What is a rubric?
Rubrics provide a framework for fairly evaluating a subject against common criteria. They are used in education to describe both educational goals as well as to capture and report evaluations of students against those goals. We used it with Decentralized Identifiers (DIDs) to help address fundamental complexity in the technology itself.
During the development of DIDs, the community faced a quandary: how do we know if a given DID Method is, “decentralized” enough to qualify as a Decentralized Identifier ? Despite our conceptual alignment on the scope and purpose of the work, we could not find consensus on a closed form definition that could serve as a litmus test.
The solution was to develop “A Rubric for the Decentralization of DID Methods”, a set of simple criteria that captured the community’s ideas about what decentralization meant to different members. Different evaluators could use the shared framework while still tailoring their analysis to their particular needs and policies. Each DID Method evaluator is encouraged to choose the criteria that matter most to their particular use case, evaluate those criteria for the Methods under consideration, and generate an apples-to-apples comparison on a criteria-by-criteria basis for any Method under consideration. This work was well received and has been adopted by the DID WG and expanded to become a general DID Method Rubric.
What is a Decentralized Identifier (DID)?
A decentralized identifier is an identifier that can be created, used, updated, and deactivated without the involvement of a trusted third party. Instead of being tied to a central service, like Facebook or Google or the Department of Motor Vehicles, DIDs can be created by anyone, anywhere, and be used for any purpose. Designed to be used for digitally verifiable attestations and authorizations, DIDs use modern cryptography–and sometimes cryptocurrencies–to establish proof-of-control over cryptographic secrets that can be used to secure digital content and demonstrate authorizations. As identifiers, they may be used to identify anything with a label which can be cryptographically verified. When used to identify the subject of a credential, they allow the controller of the subject to verify control when necessary or appropriate, without the need to check with any central authority.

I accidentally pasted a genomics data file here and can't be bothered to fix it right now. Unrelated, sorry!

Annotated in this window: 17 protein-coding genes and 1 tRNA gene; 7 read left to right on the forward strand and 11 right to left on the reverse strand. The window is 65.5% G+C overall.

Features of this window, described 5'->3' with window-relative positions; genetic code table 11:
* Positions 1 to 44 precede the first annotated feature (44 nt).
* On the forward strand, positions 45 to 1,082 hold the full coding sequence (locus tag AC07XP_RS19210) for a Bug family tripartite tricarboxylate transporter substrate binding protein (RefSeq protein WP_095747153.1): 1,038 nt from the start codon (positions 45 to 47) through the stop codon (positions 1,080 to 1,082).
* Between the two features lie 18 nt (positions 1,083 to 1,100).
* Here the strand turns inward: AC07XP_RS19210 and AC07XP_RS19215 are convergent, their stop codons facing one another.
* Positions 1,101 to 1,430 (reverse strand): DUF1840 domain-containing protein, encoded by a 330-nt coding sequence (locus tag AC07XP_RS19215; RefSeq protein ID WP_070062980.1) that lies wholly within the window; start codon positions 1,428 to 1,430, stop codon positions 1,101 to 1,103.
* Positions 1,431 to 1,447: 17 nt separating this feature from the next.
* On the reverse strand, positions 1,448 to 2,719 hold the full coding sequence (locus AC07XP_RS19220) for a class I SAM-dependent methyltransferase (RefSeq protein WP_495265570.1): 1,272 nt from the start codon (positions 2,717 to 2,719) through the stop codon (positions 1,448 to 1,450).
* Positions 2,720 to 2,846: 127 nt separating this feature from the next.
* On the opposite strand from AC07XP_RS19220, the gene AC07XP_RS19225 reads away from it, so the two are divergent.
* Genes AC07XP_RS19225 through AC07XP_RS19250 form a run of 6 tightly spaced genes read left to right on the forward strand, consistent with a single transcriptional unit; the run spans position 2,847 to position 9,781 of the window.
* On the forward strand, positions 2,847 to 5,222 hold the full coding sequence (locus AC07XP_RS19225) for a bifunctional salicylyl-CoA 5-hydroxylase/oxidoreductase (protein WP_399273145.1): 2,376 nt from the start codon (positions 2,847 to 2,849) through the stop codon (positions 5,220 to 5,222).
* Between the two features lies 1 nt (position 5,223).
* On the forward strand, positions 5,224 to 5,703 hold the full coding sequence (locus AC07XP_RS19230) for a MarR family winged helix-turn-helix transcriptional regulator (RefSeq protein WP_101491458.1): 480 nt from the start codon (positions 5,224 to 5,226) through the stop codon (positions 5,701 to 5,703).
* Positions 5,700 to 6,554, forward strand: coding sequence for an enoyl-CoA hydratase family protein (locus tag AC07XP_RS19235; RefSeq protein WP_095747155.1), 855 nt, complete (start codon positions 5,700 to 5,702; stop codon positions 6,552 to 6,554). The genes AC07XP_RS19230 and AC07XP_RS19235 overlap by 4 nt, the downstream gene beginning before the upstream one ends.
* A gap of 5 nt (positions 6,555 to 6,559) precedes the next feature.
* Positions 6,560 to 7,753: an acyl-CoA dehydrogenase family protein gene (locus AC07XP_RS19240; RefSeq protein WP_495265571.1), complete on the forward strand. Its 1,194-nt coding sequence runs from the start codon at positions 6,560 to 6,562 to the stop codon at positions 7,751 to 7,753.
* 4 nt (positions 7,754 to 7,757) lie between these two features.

What is a DID Method?
DID Methods are the magic ingredient that give DIDs their flexibility. Before creating any specific DID, you first choose a DID method, which determines how you create, read, update, and deactivate a DID of that method. Different DID Methods use different underlying mechanisms with different performance, security, and privacy tradeoffs. Some DIDs use cryptocurrencies, others are entirely self-contained. Any individual or organization could devise a new, innovative way to manage decentralized identifiers, document it as a DID Method, then promote that method through marketing and standardization efforts.
Why a podcast? What are you trying to achieve?
As we were developing the written rubrics, it became evident that one really needs a lot of expertise in both the rubric itself and the method that you’re evaluating to do a proper evaluation. There is a huge learning curve, even for experts in this space. And that’s why we created the podcast. Our clients, and our client’s clients are constantly being called upon to answer the question: Which DID method should I use? We’re here to help people figure that out.
We bring DID method creators and users onto the show to explore how DID methods work, what’s unique about different DID methods, and which methods might be suited to particular situations. Our hope is that first, anyone can listen to our podcast and get a smart but inclusive discussion about a particular DID method or particular use case and come away with a better understanding of how their own business organization or project might be able to use DIDs. Second, our hope is that we can cycle through most, if not all of the current DID methods to give an audio introduction that serves the community long-term as an anchor for exploring and understanding specific methods. So listeners not only get a library of methods, specific discussion and insight, but also a broader understanding of how the rubric can be applied to any use case, especially their own.
Have you reviewed method X?
Please check the Episodes page.